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of the cellar was brought out and piled for the burning. Winebutts drained of their contents—scarce books, all the elegancies of a lady's boudoir, all the works of art that genius could devise or wealth purchase, were heaped together in a pyramid and fired. More like devils than men the revolutionists danced wildly round the blazing pile, and shouted in answer to the fire's roar, and, not content with this, they slew horses and cattle, and threw their carcasses into the flames. Still worse, they took the hunting dogs, bound them, and cast them into the furnace; they served cage birds after the same cruel fashion, and yelled their mad triumph as the jubilant flames leaped and danced at every fresh addition. In some places they were guilty of still more atrocious acts. They threw living beings in the fire-babes plucked from their mother's arms. There was no effort made to restrain the fury of the populace. The Company of Death knew no mercy.

But a singular species of order prevailed throughout the general disorder. The portraits of the king and queen of Spain were treated with marked respect. They were exposed to the populace on a daïs beneath a canopy of cloth of gold, and no violence was offered to them. While the most violent acts of incendiarism also were being committed, not a single sailing vessel was destroyed.

As Masaniello ascertained that some of those on whom he had counted were withdrawing from the insurrection, he issued a decree by which it was ordained, on the penalty of death, that all males above a given age should enrol themselves under the popular flag within twenty-four hours. On the following day he attacked with ten thousand men, and carried by storm, the fort of St. Lorenzo, where he found a large quantity of arms and an excellent supply of ammunition, together with eighteen pieces of artillery. He then reviewed his troops with all the ostentatious display that could be brought to bear on the spectacle,-troops amounting in number to 112,000 men; he selected seven thousand as his own personal body-guard, and made a triumphal progress through the city. Bells were rung-banners and banderols displayed-all Naples gathered to do him honour, and the air rang with the shouts—"Long live Masaniello, the saviour of the people, the enemy of despots.”

The market-place is the principal place in Naples. In the marketthe scene of the most striking, gorgeous, and solemn events in Neapolitan history-Masaniello was enthroned as viceroy,—the fisherman kingpontiff-general—the chosen of the people—the emancipator of his

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countrymen. The spectacle was one of the most brilliant that can well be imagined. On a throne covered by a canopy of golden cloth, sat the fisherman, while the people did homage before him as before a monarchoffered reverence as before a god. He was ready of speech and impressive in manner, and when he addressed the multitude there were thunders of applause. It may be the effect was theatrical—that the triumph in Auber's opera is scarcely more dramatic—but it was suited to the temperament of the people,-it was in keeping with the scene and the time. Around him were grouped his lieutenants, Peronne and Palumbo, Mario Vitale his secretary, and Genovino, his prime minister; he moved with the activity of Hercules, spoke with the address of an accomplished statesman, and with something of the sublimity of a prophet. Indeed the people were strongly disposed to regard him as an inspired man; but there were those who knew the secret of his inspiration,—those who were discreetly silent, except among themselves when they had their quiet jest at the afflatus of Genovino.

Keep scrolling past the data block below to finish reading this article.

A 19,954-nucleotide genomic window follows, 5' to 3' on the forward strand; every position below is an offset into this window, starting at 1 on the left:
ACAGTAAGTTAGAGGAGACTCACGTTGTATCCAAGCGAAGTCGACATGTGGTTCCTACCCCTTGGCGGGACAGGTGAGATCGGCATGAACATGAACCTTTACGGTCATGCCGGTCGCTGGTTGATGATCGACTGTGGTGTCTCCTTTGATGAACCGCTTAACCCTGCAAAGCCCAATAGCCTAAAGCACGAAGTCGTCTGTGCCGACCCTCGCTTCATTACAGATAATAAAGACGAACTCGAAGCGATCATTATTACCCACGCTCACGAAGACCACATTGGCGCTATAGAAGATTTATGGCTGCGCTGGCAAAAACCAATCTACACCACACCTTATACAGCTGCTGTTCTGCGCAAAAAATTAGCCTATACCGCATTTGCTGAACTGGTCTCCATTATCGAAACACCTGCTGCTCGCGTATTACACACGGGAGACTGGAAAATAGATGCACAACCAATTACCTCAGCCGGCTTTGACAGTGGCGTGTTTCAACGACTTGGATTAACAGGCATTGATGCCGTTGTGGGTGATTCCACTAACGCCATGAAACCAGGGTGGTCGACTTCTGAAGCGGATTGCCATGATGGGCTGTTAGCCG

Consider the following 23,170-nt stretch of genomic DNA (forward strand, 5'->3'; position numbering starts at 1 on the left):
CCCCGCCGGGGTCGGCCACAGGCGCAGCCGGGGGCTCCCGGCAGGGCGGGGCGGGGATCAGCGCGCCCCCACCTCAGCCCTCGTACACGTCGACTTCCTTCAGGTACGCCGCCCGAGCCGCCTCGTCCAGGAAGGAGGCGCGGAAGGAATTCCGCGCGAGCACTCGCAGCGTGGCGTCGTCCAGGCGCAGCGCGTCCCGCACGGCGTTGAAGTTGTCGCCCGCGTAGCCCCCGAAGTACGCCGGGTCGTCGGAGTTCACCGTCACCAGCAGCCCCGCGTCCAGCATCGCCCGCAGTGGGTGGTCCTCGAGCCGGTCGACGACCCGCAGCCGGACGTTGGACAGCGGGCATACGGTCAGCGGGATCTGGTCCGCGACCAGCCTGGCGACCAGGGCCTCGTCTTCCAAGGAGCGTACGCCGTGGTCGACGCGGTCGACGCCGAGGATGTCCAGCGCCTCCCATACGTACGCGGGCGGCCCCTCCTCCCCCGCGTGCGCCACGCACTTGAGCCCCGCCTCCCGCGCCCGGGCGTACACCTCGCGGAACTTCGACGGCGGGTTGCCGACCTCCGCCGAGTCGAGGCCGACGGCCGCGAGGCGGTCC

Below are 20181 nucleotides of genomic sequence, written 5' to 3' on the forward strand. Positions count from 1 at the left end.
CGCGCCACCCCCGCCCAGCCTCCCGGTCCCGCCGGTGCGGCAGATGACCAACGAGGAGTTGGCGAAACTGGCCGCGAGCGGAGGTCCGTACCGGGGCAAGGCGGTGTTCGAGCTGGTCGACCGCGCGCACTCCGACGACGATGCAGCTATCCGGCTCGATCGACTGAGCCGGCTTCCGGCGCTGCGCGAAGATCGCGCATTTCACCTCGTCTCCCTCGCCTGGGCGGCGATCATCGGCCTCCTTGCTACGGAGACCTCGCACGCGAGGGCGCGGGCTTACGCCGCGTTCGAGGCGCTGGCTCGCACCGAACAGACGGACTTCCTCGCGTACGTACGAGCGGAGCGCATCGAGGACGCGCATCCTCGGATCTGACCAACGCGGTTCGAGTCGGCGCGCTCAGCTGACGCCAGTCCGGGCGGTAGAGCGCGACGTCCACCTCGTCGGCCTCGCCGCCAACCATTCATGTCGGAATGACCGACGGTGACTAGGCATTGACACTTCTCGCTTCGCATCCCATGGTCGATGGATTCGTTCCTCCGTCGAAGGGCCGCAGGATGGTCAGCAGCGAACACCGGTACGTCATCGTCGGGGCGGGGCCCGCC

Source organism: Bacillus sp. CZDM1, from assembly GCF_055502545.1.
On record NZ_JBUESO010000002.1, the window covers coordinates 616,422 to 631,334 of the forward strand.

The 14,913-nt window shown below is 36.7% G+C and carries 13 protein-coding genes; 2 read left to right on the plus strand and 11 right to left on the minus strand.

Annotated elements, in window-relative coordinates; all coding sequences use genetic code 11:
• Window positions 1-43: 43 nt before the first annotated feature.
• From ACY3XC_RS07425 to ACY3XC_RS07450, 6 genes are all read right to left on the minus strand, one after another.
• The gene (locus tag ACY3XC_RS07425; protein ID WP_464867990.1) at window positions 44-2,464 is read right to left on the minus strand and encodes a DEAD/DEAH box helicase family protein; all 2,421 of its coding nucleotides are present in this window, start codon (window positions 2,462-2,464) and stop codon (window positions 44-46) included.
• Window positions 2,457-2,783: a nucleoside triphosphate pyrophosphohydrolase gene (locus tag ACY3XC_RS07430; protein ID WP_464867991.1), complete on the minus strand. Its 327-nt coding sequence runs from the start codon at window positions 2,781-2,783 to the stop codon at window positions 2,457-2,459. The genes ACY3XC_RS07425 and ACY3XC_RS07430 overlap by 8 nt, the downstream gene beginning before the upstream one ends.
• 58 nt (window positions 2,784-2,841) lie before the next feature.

In the meantime, two of the ejected nobility, Duke Madolini and his brother Caraffa, plotted against the life of the fisherman king. They corrupted Peronne by a large bribe, and that sworn adherent of the popular cause accepted the money and played the traitor. The occasion for the proposed assassination was a state visit of Masaniello to the church of the Virgin of Carmel; a hired assassin-gentlemen by no means rare in these times—being introduced among the three hundred peasants who were privileged to occupy the court-yard of the church. As the Liberator rode into the enclosure a shot was fired, no one could tell by whom, and a cry was raised that Masaniello was slain; but this was a mistake, he was uninjured, the ball had rebounded from an ornament—the cross of Carmel—and he was saved. This incident gave rise to the popular belief that Masaniello bore a charmed life, and it was confidently stated that he was proof against both lead and steel. The indignation of the guards and of the people without the enclosure at the attempted assassination of their chief was uncontrollable. They rushed upon the two hundred and ninetynine just men and the one sinner, and made an end of them all. Those who escaped into the church were murdered before the altar, there was no quarter given-no time allowed for explanation; and in the afternoon of that day three hundred human heads—a grisly trophy, which might have suited the taste of Tamerlane—was exhibited before Carmel, and there left to blacken and rot in the sun.

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The Duke of Madolini did not escape suspicion. It was thought-and it is not improbable that Peronne threw out the suggestion—that he was the instigator of the attempted murder ; but as he had taken the precaution of being out of the way, apprehensive of the Neapolitan Lynch law which would certainly be dealt out to him in liberal measure could he be found, the vengeance of the people was turned against his brother Caraffa. This noble was not spotlessly innocent, but at the same time he was not the direct agent in the affair. This signified but little to the people in search of a victim; they seized him in a monastic house where he had taken refuge, and put him to a cruel death,-indulging in wanton barbarity that need not be specified, and sent his head to deck the table of their hero.

He, alas for him! was fast losing his reason under the pressure of business,—the toils of state, and the scenes of butchery in which he was called to take part. He began to yearn after the quiet of his old home, to pine for the society of his old friends—changed into plotting counsellors of state and grandees of the first water. He refused to live in the viceregal palace, but insisted in taking up his abode in a house which he had formerly occupied near the market. There he: sedulously cultivated the acquaintance of Basilo, the rat-catcher, the only man—Imbecile the people called him-who seemed unaffected by the revolution in Naples.